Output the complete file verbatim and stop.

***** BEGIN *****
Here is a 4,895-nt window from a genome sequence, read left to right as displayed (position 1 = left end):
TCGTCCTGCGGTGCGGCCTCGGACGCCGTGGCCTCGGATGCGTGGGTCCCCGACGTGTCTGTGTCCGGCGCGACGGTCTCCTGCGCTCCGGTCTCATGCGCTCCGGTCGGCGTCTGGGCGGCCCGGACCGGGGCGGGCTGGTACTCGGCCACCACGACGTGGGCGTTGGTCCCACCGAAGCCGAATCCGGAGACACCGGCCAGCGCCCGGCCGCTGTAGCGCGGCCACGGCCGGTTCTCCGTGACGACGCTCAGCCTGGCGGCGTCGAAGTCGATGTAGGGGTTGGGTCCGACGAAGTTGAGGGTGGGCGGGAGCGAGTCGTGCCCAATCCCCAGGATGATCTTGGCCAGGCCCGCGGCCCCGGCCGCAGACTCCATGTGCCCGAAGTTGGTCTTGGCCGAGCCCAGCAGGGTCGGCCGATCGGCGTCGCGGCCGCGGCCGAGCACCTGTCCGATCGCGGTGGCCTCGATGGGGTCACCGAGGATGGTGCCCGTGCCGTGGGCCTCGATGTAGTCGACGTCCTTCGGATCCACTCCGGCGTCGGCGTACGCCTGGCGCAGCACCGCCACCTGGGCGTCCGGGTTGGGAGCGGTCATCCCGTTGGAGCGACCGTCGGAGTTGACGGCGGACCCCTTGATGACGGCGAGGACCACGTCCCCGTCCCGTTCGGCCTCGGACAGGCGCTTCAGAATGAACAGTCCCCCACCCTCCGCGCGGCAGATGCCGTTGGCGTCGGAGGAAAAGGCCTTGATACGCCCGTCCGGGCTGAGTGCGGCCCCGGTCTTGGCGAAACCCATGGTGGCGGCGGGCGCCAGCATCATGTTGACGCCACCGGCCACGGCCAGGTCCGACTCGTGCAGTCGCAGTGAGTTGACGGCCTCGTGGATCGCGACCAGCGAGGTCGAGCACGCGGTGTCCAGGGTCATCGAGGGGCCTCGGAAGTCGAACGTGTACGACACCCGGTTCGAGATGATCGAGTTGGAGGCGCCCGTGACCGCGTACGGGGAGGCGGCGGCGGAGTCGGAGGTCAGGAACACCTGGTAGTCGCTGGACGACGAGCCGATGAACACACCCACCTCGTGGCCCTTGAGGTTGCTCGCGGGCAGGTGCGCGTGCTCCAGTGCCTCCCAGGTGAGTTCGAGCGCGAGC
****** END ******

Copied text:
Here is a 4,895-nt window from a genome sequence, read left to right as displayed (position 1 = left end):
TCGTCCTGCGGTGCGGCCTCGGACGCCGTGGCCTCGGATGCGTGGGTCCCCGACGTGTCTGTGTCCGGCGCGACGGTCTCCTGCGCTCCGGTCTCATGCGCTCCGGTCGGCGTCTGGGCGGCCCGGACCGGGGCGGGCTGGTACTCGGCCACCACGACGTGGGCGTTGGTCCCACCGAAGCCGAATCCGGAGACACCGGCCAGCGCCCGGCCGCTGTAGCGCGGCCACGGCCGGTTCTCCGTGACGACGCTCAGCCTGGCGGCGTCGAAGTCGATGTAGGGGTTGGGTCCGACGAAGTTGAGGGTGGGCGGGAGCGAGTCGTGCCCAATCCCCAGGATGATCTTGGCCAGGCCCGCGGCCCCGGCCGCAGACTCCATGTGCCCGAAGTTGGTCTTGGCCGAGCCCAGCAGGGTCGGCCGATCGGCGTCGCGGCCGCGGCCGAGCACCTGTCCGATCGCGGTGGCCTCGATGGGGTCACCGAGGATGGTGCCCGTGCCGTGGGCCTCGATGTAGTCGACGTCCTTCGGATCCACTCCGGCGTCGGCGTACGCCTGGCGCAGCACCGCCACCTGGGCGTCCGGGTTGGGAGCGGTCATCCCGTTGGAGCGACCGTCGGAGTTGACGGCGGACCCCTTGATGACGGCGAGGACCACGTCCCCGTCCCGTTCGGCCTCGGACAGGCGCTTCAGAATGAACAGTCCCCCACCCTCCGCGCGGCAGATGCCGTTGGCGTCGGAGGAAAAGGCCTTGATACGCCCGTCCGGGCTGAGTGCGGCCCCGGTCTTGGCGAAACCCATGGTGGCGGCGGGCGCCAGCATCATGTTGACGCCACCGGCCACGGCCAGGTCCGACTCGTGCAGTCGCAGTGAGTTGACGGCCTCGTGGATCGCGACCAGCGAGGTCGAGCACGCGGTGTCCAGGGTCATCGAGGGGCCTCGGAAGTCGAACGTGTACGACACCCGGTTCGAGATGATCGAGTTGGAGGCGCCCGTGACCGCGTACGGGGAGGCGGCGGCGGAGTCGGAGGTCAGGAACACCTGGTAGTCGCTGGACGACGAGCCGATGAACACACCCACCTCGTGGCCCTTGAGGTTGCTCGCGGGCAGGTGCGCGTGCTCCAGTGCCTCCCAGGTGAGTTCGAGCGCGAGC